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New Round of Attacks on Evolution -
creationism as "academic freedom" or
a number of state legislatures (e.g. Florida, Alabama, South
Carolina, Michigan) and state boards of education (e.g. Kansas,
Texas), a new round of attacks on teaching evolution are in the
works. In Louisiana, both houses of the legislature passed SB
and Governor Bobby Jindal, in opposition to widespread calls for a
veto, signed it into law on June 25, 2008. This new onslaught of
creationism/intelligent design is, at least in part, a response to
the legal drubbing “intelligent design” got in the Pennsylvania
v. Kitzmiller legal case in 2005, when Federal Judge Jones ruled that
intelligent design creationism had nothing to do with science but was
a way for religion to be smuggled into the classroom, and should not
be allowed in public school science classes.
Louisiana law is modeled on a template from the Discovery
Institute, the nerve center of the intelligent
design version of creationism. The heart of it is the latest
misleading argument from the intelligent design forces – that
scientists and teachers who raise so-called “scientific”
criticisms of evolution are intimidated, unfairly denied tenure, and
otherwise retaliated against. This strategy, central to Ben Stein’s
movie, Expelled, frames the issue as one of “academic
freedom,” claiming dissent from Darwinism is not allowed in the
scientific community or classroom (for more on Expelled see http://defendscience.com/ds_commentary7.html
). This faulty logic claims that all ideas should be treated equally
in the science classroom – evolution, backed by 150 years of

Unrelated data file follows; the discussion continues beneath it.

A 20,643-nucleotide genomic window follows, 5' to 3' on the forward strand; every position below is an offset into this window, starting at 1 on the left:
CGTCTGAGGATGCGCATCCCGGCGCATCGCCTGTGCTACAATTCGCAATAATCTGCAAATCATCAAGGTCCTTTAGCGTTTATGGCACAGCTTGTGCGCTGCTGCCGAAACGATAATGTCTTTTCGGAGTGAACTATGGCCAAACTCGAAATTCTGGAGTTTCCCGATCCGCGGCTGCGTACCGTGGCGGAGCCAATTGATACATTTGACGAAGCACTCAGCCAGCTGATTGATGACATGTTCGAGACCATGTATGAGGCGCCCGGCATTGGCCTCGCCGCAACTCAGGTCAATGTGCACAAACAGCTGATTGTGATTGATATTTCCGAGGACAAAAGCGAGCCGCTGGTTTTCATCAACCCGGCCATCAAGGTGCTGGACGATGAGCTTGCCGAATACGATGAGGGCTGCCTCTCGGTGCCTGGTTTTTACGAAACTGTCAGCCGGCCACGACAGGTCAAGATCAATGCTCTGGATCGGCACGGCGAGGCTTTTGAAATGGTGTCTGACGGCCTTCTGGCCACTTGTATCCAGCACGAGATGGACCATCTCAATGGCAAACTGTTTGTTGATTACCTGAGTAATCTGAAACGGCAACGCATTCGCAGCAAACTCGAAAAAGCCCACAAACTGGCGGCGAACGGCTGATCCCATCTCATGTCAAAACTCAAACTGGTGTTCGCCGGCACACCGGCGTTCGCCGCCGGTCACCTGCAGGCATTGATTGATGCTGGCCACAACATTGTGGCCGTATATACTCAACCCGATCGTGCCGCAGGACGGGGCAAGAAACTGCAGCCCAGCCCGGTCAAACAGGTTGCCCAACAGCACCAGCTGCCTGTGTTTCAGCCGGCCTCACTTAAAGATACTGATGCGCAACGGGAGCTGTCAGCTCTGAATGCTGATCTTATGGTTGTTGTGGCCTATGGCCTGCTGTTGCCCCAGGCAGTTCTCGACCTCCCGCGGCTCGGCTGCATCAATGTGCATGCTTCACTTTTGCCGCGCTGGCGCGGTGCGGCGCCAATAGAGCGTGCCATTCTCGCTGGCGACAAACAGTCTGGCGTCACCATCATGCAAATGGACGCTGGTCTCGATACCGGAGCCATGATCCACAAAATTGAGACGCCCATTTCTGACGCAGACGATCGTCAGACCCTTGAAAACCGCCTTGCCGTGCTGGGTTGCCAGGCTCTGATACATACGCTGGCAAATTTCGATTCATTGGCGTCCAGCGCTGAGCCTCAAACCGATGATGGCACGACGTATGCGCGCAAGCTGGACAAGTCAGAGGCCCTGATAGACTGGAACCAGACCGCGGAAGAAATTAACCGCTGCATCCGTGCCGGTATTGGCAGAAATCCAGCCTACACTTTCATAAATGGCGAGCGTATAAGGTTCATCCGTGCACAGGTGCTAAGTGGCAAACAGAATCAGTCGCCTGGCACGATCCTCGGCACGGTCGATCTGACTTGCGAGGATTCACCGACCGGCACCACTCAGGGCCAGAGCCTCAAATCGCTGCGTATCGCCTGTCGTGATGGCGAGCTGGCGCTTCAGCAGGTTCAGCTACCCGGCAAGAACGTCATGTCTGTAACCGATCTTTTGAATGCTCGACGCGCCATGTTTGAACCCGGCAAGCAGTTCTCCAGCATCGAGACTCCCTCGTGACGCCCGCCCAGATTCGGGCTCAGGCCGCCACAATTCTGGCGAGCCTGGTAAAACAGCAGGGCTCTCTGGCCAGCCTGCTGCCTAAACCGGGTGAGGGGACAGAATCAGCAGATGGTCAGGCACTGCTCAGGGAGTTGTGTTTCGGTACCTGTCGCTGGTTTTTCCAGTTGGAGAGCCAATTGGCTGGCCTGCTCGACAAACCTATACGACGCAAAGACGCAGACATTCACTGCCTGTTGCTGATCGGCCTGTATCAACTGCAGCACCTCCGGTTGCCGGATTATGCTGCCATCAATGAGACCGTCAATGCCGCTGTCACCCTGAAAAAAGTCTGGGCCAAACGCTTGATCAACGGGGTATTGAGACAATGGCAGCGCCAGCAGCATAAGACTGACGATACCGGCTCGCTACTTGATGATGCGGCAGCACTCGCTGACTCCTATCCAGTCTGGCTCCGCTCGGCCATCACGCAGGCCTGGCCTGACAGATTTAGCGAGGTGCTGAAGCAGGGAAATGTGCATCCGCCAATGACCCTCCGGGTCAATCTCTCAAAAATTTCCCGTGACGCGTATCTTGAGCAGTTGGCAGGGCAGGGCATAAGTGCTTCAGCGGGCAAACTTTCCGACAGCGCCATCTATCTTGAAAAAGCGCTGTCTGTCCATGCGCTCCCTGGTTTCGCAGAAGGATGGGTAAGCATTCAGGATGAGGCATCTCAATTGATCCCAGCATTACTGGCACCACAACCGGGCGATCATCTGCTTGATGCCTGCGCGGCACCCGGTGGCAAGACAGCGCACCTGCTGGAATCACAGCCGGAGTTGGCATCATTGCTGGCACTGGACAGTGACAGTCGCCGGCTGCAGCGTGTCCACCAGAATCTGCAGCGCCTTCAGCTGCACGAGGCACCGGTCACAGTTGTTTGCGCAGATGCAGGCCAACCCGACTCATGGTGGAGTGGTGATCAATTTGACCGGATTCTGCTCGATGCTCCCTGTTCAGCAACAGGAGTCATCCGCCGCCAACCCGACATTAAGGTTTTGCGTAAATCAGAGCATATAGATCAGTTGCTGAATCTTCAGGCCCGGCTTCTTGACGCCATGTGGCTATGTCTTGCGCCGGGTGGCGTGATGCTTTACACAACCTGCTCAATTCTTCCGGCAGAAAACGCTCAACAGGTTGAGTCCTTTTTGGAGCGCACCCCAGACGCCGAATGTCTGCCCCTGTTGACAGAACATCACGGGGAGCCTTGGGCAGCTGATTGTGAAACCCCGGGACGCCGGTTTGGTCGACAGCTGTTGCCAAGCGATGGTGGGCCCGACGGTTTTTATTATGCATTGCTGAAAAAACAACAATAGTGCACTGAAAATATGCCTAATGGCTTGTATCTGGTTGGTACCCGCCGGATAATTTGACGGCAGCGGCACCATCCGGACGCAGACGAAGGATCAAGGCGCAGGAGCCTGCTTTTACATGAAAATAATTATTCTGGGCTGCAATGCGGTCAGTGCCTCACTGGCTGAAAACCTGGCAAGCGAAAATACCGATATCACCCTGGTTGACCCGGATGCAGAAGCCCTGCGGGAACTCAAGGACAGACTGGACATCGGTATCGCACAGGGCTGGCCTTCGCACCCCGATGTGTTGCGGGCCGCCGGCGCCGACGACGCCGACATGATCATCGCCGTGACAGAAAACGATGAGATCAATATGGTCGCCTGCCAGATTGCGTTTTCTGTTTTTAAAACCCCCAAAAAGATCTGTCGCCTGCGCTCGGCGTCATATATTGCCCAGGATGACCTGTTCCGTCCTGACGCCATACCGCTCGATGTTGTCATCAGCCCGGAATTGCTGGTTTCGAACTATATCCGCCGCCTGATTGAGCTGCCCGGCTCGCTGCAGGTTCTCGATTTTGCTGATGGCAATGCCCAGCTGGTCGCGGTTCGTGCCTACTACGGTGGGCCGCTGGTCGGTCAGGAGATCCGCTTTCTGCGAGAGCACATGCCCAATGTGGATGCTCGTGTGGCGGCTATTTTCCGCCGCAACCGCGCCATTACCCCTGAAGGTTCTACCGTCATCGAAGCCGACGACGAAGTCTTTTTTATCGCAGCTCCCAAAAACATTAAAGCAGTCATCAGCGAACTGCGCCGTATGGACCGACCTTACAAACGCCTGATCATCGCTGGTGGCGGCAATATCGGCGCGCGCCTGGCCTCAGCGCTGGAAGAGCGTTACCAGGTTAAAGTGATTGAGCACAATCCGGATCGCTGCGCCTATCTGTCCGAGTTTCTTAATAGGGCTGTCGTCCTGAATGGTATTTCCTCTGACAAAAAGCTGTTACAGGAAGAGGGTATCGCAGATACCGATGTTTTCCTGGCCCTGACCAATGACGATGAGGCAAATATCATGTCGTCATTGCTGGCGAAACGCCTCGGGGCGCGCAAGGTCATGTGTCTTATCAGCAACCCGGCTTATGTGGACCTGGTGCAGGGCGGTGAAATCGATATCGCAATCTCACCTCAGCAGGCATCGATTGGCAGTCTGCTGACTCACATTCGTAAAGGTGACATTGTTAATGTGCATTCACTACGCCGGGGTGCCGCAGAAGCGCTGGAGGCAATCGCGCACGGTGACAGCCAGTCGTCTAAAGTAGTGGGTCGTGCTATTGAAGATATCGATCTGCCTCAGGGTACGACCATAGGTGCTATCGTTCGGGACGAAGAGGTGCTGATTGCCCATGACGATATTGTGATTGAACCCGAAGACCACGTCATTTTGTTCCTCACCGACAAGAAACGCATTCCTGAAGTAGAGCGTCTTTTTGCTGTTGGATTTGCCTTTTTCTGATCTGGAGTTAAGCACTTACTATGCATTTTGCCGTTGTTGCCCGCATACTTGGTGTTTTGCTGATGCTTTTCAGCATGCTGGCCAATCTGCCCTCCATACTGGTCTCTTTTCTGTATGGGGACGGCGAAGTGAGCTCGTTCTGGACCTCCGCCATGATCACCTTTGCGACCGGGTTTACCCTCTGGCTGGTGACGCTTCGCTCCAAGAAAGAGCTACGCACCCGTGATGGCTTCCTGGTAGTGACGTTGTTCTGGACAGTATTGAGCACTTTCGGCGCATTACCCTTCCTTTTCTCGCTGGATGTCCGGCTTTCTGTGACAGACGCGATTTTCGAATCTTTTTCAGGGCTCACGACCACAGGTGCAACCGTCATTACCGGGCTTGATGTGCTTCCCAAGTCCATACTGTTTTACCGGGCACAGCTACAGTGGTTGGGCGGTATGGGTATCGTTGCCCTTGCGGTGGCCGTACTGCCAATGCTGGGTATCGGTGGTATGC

scientific testing, should be taught in biology classes, but so
should “competing” scientific ideas. The argument, neatly
sidestepping the fact that these so-called scientific ideas are
religion-based non-scientific “theories,” raises “freedom of
speech” and “academic freedom” as straw men. The Louisiana
law, known as the Science Education Act, applies this same
anti-science approach to global warming and stem cell research, as
At bottom, this is
an assault on science and the effort to understand the world.
Pro-creationist Texas Board of Education Chairman Don McLeroy put it
bluntly when he declared that the battle is between “two systems of
science. . . . You’ve got a creationist system and a naturalist
system.” That anyone could claim that a “creationist system”
is in any way science clearly illustrates the seriousness of
fight in the
state legislatures is just one key part of the larger picture. One
telling glimpse into what is happening “on the ground” came out
recently in the story of John Freshwater, middle school science
teacher in Mt. Vernon, Ohio. On June 20, 2008 the Board of Education
in Mt. Vernon voted 5 to 0 to fire Freshwater. He had stubbornly
attacked evolution and taught creationism in his classes, in
opposition to local standards; stubbornly continued to promote
fundamentalist Christianity in his classes, despite being told to
stop by administrators; and had burned crosses into the arms of
some of his students using an electrical device used to ionize
gases. The mark of the cross in some cases caused significant pain
and lasted for a number of weeks.
complaints against Freshwater for teaching creationism and promoting
Christianity for at least 11 years (although apparently marking
students with the cross started relatively recently). Why did this
kind of thing go on for 11 years? And why did Freshwater think he
could get away with all of this? It is telling that the complaint
against Freshwater for burning a cross into one student’s arm was
presented to the school board anonymously – the parents were
concerned that in the atmosphere in the school and the town, publicly
opposing this would at a minimum create problems for the student and
the family. It also seems that Freshwater had backing from the
school administration for most of this time.
Mt. Vernon is in
central Ohio. It isn’t the Bible belt (though these days it seems
the Bible belt has spread across the country), which only underscores
how serious the situation is and the urgent need to defend science.
provides a summary of
"The Discovery Institute, the LA Family Forum, and the 'LA
Science Education Act'"
Coalition for Science for an analysis of SB733 here
and a summary of the Discovery Institute’s involvement here.
Philos for a summary
of Mt. Vernon, Ohio events.
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